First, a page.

Earmarks, pet projects or pork barrel spending are considered evil, unnecessary, wasteful spending by politicians looking for an opportunistic nightly sound bite that proves to the country how irresponsible Congress is with our money. Every spending bill has particular earmarks pulled out and highlighted by politicians who’s intent is to point out the absurdity of certain earmarks they consider funny or irresponsible. It makes the rounds with all the late night comedians. Talking heads on every news outlet report on it and newspapers run bold headlines proving how idiotic some senator or representative was to even consider slipping that dang earmark into a spending bill.
One such earmark comes from Senator Tom Harkin, Democrat from Iowa. A requested 1.7 million dollars to continue an on ongoing study concerning pig farming and air quality. OK. Go ahead, I’ll pause while you laugh. Now, may I continue? If you are among those laughing, it’s obvious, you don’t live anywhere near a hog confinement facility or a pig farm in Iowa. Even a dung beetle would by pass a pig farm.
We aren’t laughing in this state and we support Senator Harkin’s earmark request. Iowa’s pork industry is a $12 billion a year business. Nothing to sneeze at. Think of us the next time you eat “the other white meat”. The odor problem created by this industry is a serious problem in Iowa. Anyone who has been close enough to a gathering of pigs has no doubt what that strange smell of ammonia and rotten eggs is. Iowa is home to 20 million hogs and the smell can knock you over easier than a feather in the wind. I know. I grew up on a pig and cattle farm in my youth. We rented the house and took care of the livestock for reduced rent. Personally, I loved it, but the smell could choke a maggot on occasion. Folks here call the unpleasant, gasping odor; the smell of money. The problem we face now, however, is that smell of money is choking not only the maggots in this state, but the people as well as our hog business continues to grow.
The odor floats in the wind and invades homes downwind from farms and hog confinement lots. Not a laughing matter to those folks who have to deal with the stench. The smell can burn your eyes and a taste gets into your mouth that’s hard to get rid off. People have been hospitalized with severe headaches that appear to be related to the odor. In this instance, pork barrel spending is aptly named. Squealing pigs polluting the air has put Iowa in need of an earmark to clean up the stink.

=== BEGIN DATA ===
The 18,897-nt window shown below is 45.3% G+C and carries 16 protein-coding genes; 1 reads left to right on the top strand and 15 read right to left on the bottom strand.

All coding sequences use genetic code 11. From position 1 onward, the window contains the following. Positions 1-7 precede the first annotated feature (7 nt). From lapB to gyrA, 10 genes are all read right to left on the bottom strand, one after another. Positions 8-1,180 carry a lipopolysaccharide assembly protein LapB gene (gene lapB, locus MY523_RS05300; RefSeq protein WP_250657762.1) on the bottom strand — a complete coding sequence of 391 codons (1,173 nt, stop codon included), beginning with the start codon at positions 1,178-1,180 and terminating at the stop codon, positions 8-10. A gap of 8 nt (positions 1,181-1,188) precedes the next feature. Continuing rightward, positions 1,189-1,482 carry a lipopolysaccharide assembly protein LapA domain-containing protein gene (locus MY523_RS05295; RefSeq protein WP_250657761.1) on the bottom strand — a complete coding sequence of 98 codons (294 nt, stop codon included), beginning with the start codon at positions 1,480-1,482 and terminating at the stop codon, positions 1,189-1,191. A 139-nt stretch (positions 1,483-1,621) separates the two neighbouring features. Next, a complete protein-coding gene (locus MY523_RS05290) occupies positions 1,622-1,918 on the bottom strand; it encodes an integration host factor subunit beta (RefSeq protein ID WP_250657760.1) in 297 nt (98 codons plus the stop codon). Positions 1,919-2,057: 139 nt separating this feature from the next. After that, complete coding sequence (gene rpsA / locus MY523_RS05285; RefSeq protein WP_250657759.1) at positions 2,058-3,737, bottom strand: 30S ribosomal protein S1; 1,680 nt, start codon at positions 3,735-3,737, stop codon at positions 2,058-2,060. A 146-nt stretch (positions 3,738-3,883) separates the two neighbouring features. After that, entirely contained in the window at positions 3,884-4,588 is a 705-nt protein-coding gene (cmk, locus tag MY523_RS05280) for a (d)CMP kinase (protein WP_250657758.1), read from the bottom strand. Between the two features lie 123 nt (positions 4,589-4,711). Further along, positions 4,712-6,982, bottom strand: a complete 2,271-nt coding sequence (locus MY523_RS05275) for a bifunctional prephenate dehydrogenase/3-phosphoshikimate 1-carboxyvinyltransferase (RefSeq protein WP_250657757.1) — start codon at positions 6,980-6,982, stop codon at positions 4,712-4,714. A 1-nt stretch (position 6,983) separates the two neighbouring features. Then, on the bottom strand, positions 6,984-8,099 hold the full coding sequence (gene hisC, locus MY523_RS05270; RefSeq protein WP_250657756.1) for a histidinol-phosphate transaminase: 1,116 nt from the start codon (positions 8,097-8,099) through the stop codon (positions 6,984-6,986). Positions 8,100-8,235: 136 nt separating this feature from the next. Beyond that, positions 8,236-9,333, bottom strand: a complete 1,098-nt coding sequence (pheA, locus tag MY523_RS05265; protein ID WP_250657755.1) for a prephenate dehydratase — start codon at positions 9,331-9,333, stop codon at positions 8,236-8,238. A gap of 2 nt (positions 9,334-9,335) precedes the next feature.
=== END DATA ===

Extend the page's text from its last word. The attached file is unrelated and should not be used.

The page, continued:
Iowa has been working with the government for years on the odor problem. The money requested by Senator Harkin will be used by the Agricultural Research Service at the U.S. Department of Agriculture labs in Ames, Iowa. This study is trying to learn how to balance out the needs of the pork industry with better air quality for their neighbors.
This federal study has been studying the correlation between what pigs eat and how to control an obnoxious odor. Ultraviolet light appears to have been somewhat successful along with planting vegetation and planting trees to help absorb the repugnant smell. However, a concise and specific solution is still being sought. Hence, the earmark request.
Health concerns and falling property values in areas close to hog lots have initiated several lawsuits that have been won by families who have hog lots as neighbors. Not only is there concern for the air quality, but our water supply may also be at risk to contamination from run off from these hog confinement lots. So this requested earmark is no laughing matter to us, nor do we consider it to be wasteful or irresponsible.
We don’t have a problem with smog in Iowa. It’s a pretty clean state to live in, but those who have to endure the smell from the many hog lots spread across Iowa have no problem with an earmark in a spending bill. After all, we pay our taxes, too.
That’s the funny thing about earmarks. If your senator or representative requests money from the government for a particular reason, that’s OK. Too many politicians love to stand in front of cameras and rail about all the irresponsible people in congress who try to hide requests for money for their state. Most of the time, the ones crying the loudest are the biggest offenders. Instead of pulling out an earmark that’s considered to be inappropriate or foolish, how about doing some homework before running off at the mouth in front of news cameras. Not all earmarks are bad. Some may even be used to create jobs. Imagine that. A way to help stimulate the economy. What’s wasteful to some is not wasteful to others. Besides, we do expect our elected officials to bring tax payer dollars home for projects we deem important to our areas. Congress requesting 1% or less in tax payer dollars for projects back home in a spending bill is one way elected officials represent their constituents. So anyone who feels a requested earmark to help solve a very real problem of smell in Iowa is funny or foolish should come visit us sometime. Plant yourself downwind from a hog lot and take a deep breath. Iowa is a great state to live in, as long as it isn’t around pigs.
Michael J. Crumb, Earmark to study odor of pigs smells fine in Iowa, ajc.com
Environmentalist Concerned About Nearby Hog Confinement, Iowa Public Television